# Proving solution to recurrence equation using induction

#### ATroelstein

##### New member
Hello, I have the following recurrence equation

$$T(n)=aT(n-1)+bn$$

Using substitution, I have solved it to the following form

$$T(n)=a^{n-1}+b \sum_{i=2}^{n}ia^{n-i}$$

Now I am trying to prove my solution is correct using induction, but I'm a bit lost. Any advice on how to conduct this proof would be appreciated. Thank you.

#### CaptainBlack

##### Well-known member
Hello, I have the following recurrence equation

$$T(n)=aT(n-1)+bn$$

Using substitution, I have solved it to the following form

$$T(n)=a^{n-1}+b \sum_{i=2}^{n}ia^{n-i}$$

Now I am trying to prove my solution is correct using induction, but I'm a bit lost. Any advice on how to conduct this proof would be appreciated. Thank you.
First, where did you specify that $$T_1=1$$ ?

To prove that $T_n=a^{n-1}T_1+b\sum_{i=2}^n i \;a^{n-i}\ \ \ ...(1)$ Start by showing that the recurrence holds for $$T_2$$. Now plug the general term in $$(1)$$ above and show that it can be written: $T_{n+1}=a^{(n+1)-1}T_1+b\sum_{i=2}^{n+1} i \;a^{(n+1)-i}\ \ \ ...(2)$Then that the base case holds and $$(1) \Rightarrow (2)$$ together prove by induction that $$(1)$$ is the solution to your recurrence.

You might find this easier to do if you replace the summation by its sum, but it can be done without this.

CB

#### ATroelstein

##### New member
Thanks for the explanation. I have a much better understanding of how to conduct the proof now. I have an additional question now though. In order to turn the summation into the sum, what technique should I be using?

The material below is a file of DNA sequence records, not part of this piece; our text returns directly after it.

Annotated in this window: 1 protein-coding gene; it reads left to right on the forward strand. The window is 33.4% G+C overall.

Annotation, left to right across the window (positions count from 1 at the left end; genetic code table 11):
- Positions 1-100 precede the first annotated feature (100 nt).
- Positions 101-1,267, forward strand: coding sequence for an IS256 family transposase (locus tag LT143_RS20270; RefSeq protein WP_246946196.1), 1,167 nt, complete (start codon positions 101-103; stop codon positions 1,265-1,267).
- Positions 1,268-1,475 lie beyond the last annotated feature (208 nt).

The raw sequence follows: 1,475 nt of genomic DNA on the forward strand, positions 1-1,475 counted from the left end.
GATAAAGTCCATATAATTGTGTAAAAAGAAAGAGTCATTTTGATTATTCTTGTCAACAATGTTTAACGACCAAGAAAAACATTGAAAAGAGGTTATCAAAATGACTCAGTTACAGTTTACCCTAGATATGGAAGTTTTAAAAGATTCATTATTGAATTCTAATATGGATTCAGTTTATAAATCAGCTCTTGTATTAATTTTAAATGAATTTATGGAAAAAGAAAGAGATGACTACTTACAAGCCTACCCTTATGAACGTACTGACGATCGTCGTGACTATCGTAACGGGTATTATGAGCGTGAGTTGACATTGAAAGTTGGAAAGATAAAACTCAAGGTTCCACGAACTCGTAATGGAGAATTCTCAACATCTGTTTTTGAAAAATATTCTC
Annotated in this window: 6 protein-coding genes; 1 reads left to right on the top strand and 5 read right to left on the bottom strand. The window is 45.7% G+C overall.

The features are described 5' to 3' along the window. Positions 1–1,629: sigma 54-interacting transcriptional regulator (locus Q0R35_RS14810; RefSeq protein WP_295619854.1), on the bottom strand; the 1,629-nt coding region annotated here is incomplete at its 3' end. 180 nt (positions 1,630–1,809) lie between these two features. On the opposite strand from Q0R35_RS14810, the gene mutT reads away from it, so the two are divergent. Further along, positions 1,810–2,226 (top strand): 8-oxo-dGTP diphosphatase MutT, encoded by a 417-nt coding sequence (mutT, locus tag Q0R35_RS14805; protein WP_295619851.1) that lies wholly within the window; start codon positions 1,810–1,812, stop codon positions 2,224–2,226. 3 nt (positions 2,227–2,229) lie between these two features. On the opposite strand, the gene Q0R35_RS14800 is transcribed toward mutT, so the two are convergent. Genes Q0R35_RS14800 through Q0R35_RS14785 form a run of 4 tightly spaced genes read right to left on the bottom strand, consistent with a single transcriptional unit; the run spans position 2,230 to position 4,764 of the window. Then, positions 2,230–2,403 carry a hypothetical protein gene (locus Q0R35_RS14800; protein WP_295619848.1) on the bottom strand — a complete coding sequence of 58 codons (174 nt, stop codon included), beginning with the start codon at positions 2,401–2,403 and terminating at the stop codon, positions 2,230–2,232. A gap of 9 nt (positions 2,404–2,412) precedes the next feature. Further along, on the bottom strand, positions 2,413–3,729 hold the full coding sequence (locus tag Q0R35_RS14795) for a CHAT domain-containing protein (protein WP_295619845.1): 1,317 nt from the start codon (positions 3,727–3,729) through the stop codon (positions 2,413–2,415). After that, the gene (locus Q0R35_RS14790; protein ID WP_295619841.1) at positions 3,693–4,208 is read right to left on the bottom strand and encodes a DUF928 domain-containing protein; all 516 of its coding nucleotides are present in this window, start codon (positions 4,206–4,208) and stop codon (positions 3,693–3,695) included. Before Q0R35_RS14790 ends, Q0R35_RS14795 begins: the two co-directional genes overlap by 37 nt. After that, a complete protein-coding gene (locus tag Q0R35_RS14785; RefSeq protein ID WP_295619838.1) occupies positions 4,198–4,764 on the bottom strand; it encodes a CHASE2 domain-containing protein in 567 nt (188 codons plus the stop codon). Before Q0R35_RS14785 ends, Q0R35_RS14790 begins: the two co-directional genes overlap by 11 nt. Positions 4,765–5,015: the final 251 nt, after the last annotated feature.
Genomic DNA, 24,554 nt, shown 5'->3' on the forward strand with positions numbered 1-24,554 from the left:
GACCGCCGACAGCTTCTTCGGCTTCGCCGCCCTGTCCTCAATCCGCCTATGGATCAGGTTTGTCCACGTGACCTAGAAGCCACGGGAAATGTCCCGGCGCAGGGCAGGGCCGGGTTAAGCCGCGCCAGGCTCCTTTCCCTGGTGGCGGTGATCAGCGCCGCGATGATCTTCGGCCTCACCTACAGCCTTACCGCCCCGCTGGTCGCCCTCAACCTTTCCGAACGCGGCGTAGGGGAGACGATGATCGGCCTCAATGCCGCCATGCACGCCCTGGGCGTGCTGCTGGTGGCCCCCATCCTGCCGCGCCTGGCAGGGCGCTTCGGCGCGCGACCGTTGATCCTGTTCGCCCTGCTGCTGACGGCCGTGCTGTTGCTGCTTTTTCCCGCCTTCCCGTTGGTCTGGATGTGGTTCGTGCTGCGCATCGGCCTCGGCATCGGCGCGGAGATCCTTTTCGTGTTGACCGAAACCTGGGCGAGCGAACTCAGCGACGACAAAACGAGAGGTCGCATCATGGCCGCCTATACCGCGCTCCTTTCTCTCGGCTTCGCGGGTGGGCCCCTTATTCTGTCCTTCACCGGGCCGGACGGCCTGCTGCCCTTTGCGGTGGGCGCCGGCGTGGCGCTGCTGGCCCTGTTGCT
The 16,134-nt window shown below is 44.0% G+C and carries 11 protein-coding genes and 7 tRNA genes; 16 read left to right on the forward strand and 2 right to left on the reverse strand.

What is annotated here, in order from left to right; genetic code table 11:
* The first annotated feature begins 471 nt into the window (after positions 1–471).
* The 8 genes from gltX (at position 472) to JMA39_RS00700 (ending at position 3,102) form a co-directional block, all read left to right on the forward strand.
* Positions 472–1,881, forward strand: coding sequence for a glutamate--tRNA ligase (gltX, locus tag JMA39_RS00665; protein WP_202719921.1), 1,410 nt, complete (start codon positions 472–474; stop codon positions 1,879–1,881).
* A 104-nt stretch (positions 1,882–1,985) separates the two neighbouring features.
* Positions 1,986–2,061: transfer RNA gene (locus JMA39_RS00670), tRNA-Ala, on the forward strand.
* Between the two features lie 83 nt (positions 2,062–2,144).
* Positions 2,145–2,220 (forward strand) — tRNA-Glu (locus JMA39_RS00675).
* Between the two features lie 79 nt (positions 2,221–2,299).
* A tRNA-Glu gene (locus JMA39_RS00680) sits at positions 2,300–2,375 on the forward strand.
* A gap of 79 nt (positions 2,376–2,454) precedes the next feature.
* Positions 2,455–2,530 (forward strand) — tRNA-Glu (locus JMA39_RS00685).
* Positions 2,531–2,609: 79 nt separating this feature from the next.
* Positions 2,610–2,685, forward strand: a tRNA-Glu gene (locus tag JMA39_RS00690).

#### CaptainBlack

##### Well-known member
Thanks for the explanation. I have a much better understanding of how to conduct the proof now. I have an additional question now though. In order to turn the summation into the sum, what technique should I be using?
There are a number of approaches, the one I find easiest to remember is:
$\sum_{k=2}^n k\; a^{n-k}=a^{n-1}\sum_{k=2}^n k\;a^{-k+1}$

Now we focus on the final summation and put $$x=1/a$$, which gives:
$\sum_{k=2}^n k\;a^{-k+1}=\sum_{k=2}^n k\;x^{k-1}=\left(\sum_{k=1}^n k\;x^{k-1}\right)-x$
but:
$\sum_{k=1}^n k\;x^{k-1}=\frac{d}{dx}\sum_{k=0}^n x^k=\frac{d}{dx}\left(\frac{1-x^{n+1}}{1-x}\right)$

CB

#### checkittwice

##### Member
Hello, I have the following recurrence equation

$$T(n)=aT(n-1)+bn$$

Using substitution, I have solved it to the following form

$$T(n)=a^{n-1}+b \sum_{i=2}^{n}ia^{n-i}$$

Now I am trying to prove my solution is correct using > > induction, < <
but I'm a bit lost. Any advice on how to conduct this proof
would be appreciated. Thank you.
CaptainBlack said:
but:
$\sum_{k=1}^n k\;x^{k-1}=\frac{d}{dx}\sum_{k=0}^n x^k=\frac{d}{dx}\left(\frac{1-x^{n+1}}{1-x}\right)$

I wouldn't think that any calculus would be used in this intended induction
problem, as induction and summations have been taught in college algebra
and/or pre-calculus courses, but not taking derivatives.

Last edited:

#### CaptainBlack

##### Well-known member
I wouldn't think that any calculus would be used in this intended induction
problem, as induction and summations have been taught in college algebra
and/or pre-calculus courses, but not taking derivatives.
I did say it was the method that I found esiest to remember not that it was the only method. A non-calculus method follows (probably with errors):

\begin{aligned}S_n(x)= \sum_{k=1}^n k\;x^{k-1}&=\left(1+x+x^2+...+n^{n-1} \right)+\left( x+2x^2+...+(n-1)x^{n-1}\right) \\ &=\frac{1-x^n}{1-x}+x \left(1+2x+...+(n-1)x^{n-2} \right)\\ &= \frac{1-x^n}{1-x}+x \left( \sum_{k=1}^n k\;x^{k-1} - nx^{n-1} \right)\\&= \frac{1-x^n}{1-x}+x \left( S_n(x) - nx^{n-1} \right)\end{aligned}

Then its just algebra.

CB

#### chisigma

##### Well-known member
Hello, I have the following recurrence equation

$$T(n)=aT(n-1)+bn$$

Using substitution, I have solved it to the following form

$$T(n)=a^{n-1}+b \sum_{i=2}^{n}ia^{n-i}$$

Now I am trying to prove my solution is correct using induction, but I'm a bit lost. Any advice on how to conduct this proof would be appreciated. Thank you.
Let's write the difference equation as...

$\displaystyle T_{n+1}=a\ T_{n} + b\ (n+1)$ (1)

As explained in http://www.mathhelpboards.com/threads/426-Difference-equation-tutorial-draft-of-part-I the solution is given by...

$\displaystyle T_{n}= a^{n}\ (\frac{T_{0}}{a} + \frac{2\ b}{a^{2}} + \frac {3\ b}{a^{3}} + ... + \frac{n\ b}{a^{n}})= T_{0}\ a^{n-1} + b\ \sum_{k=2}^{n} k\ a^{n-k}$ (2)

Kind regards

$\chi$ $\sigma$